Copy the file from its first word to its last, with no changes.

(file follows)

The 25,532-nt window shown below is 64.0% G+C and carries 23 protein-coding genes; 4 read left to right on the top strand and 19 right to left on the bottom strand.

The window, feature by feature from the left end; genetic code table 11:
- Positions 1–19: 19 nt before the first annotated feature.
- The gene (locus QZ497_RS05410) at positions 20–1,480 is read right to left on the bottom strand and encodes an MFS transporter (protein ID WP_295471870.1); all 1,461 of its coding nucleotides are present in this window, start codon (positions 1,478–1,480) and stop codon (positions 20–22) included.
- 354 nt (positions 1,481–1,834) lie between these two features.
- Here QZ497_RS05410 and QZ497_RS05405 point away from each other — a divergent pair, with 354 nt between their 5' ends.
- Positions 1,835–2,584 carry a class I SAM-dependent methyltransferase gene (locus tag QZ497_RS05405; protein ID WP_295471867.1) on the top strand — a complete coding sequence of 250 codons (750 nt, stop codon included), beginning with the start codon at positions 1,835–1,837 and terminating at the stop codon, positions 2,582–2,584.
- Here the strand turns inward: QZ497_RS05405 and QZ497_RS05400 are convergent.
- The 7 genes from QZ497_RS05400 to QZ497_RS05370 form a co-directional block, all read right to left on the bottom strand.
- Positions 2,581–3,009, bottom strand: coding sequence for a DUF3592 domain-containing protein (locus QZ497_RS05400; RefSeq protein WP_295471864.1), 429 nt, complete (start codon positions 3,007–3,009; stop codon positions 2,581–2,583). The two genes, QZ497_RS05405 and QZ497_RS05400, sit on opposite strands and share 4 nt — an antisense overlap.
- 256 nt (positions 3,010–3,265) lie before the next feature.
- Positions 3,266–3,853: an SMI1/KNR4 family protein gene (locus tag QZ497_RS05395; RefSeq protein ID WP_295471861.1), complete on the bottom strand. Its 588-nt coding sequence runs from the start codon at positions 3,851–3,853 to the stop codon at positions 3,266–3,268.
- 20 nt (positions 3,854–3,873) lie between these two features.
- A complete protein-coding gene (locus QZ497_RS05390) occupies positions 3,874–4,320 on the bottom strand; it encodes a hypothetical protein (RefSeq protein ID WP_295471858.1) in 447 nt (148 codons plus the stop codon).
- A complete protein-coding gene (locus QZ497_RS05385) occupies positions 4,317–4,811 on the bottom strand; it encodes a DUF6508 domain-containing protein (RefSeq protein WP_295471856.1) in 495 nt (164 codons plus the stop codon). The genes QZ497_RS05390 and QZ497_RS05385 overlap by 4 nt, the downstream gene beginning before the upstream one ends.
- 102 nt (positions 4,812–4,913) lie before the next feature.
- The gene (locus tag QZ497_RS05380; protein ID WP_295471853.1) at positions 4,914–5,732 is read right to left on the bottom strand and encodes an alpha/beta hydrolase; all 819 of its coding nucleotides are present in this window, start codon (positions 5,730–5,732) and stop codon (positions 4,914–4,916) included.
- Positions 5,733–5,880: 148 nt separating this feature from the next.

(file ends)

The 25,532-nt window shown below is 64.0% G+C and carries 23 protein-coding genes; 4 read left to right on the top strand and 19 right to left on the bottom strand.

The window, feature by feature from the left end; genetic code table 11:
- Positions 1–19: 19 nt before the first annotated feature.
- The gene (locus QZ497_RS05410) at positions 20–1,480 is read right to left on the bottom strand and encodes an MFS transporter (protein ID WP_295471870.1); all 1,461 of its coding nucleotides are present in this window, start codon (positions 1,478–1,480) and stop codon (positions 20–22) included.
- 354 nt (positions 1,481–1,834) lie between these two features.
- Here QZ497_RS05410 and QZ497_RS05405 point away from each other — a divergent pair, with 354 nt between their 5' ends.
- Positions 1,835–2,584 carry a class I SAM-dependent methyltransferase gene (locus tag QZ497_RS05405; protein ID WP_295471867.1) on the top strand — a complete coding sequence of 250 codons (750 nt, stop codon included), beginning with the start codon at positions 1,835–1,837 and terminating at the stop codon, positions 2,582–2,584.
- Here the strand turns inward: QZ497_RS05405 and QZ497_RS05400 are convergent.
- The 7 genes from QZ497_RS05400 to QZ497_RS05370 form a co-directional block, all read right to left on the bottom strand.
- Positions 2,581–3,009, bottom strand: coding sequence for a DUF3592 domain-containing protein (locus QZ497_RS05400; RefSeq protein WP_295471864.1), 429 nt, complete (start codon positions 3,007–3,009; stop codon positions 2,581–2,583). The two genes, QZ497_RS05405 and QZ497_RS05400, sit on opposite strands and share 4 nt — an antisense overlap.
- 256 nt (positions 3,010–3,265) lie before the next feature.
- Positions 3,266–3,853: an SMI1/KNR4 family protein gene (locus tag QZ497_RS05395; RefSeq protein ID WP_295471861.1), complete on the bottom strand. Its 588-nt coding sequence runs from the start codon at positions 3,851–3,853 to the stop codon at positions 3,266–3,268.
- 20 nt (positions 3,854–3,873) lie between these two features.
- A complete protein-coding gene (locus QZ497_RS05390) occupies positions 3,874–4,320 on the bottom strand; it encodes a hypothetical protein (RefSeq protein ID WP_295471858.1) in 447 nt (148 codons plus the stop codon).
- A complete protein-coding gene (locus QZ497_RS05385) occupies positions 4,317–4,811 on the bottom strand; it encodes a DUF6508 domain-containing protein (RefSeq protein WP_295471856.1) in 495 nt (164 codons plus the stop codon). The genes QZ497_RS05390 and QZ497_RS05385 overlap by 4 nt, the downstream gene beginning before the upstream one ends.
- 102 nt (positions 4,812–4,913) lie before the next feature.
- The gene (locus tag QZ497_RS05380; protein ID WP_295471853.1) at positions 4,914–5,732 is read right to left on the bottom strand and encodes an alpha/beta hydrolase; all 819 of its coding nucleotides are present in this window, start codon (positions 5,730–5,732) and stop codon (positions 4,914–4,916) included.
- Positions 5,733–5,880: 148 nt separating this feature from the next.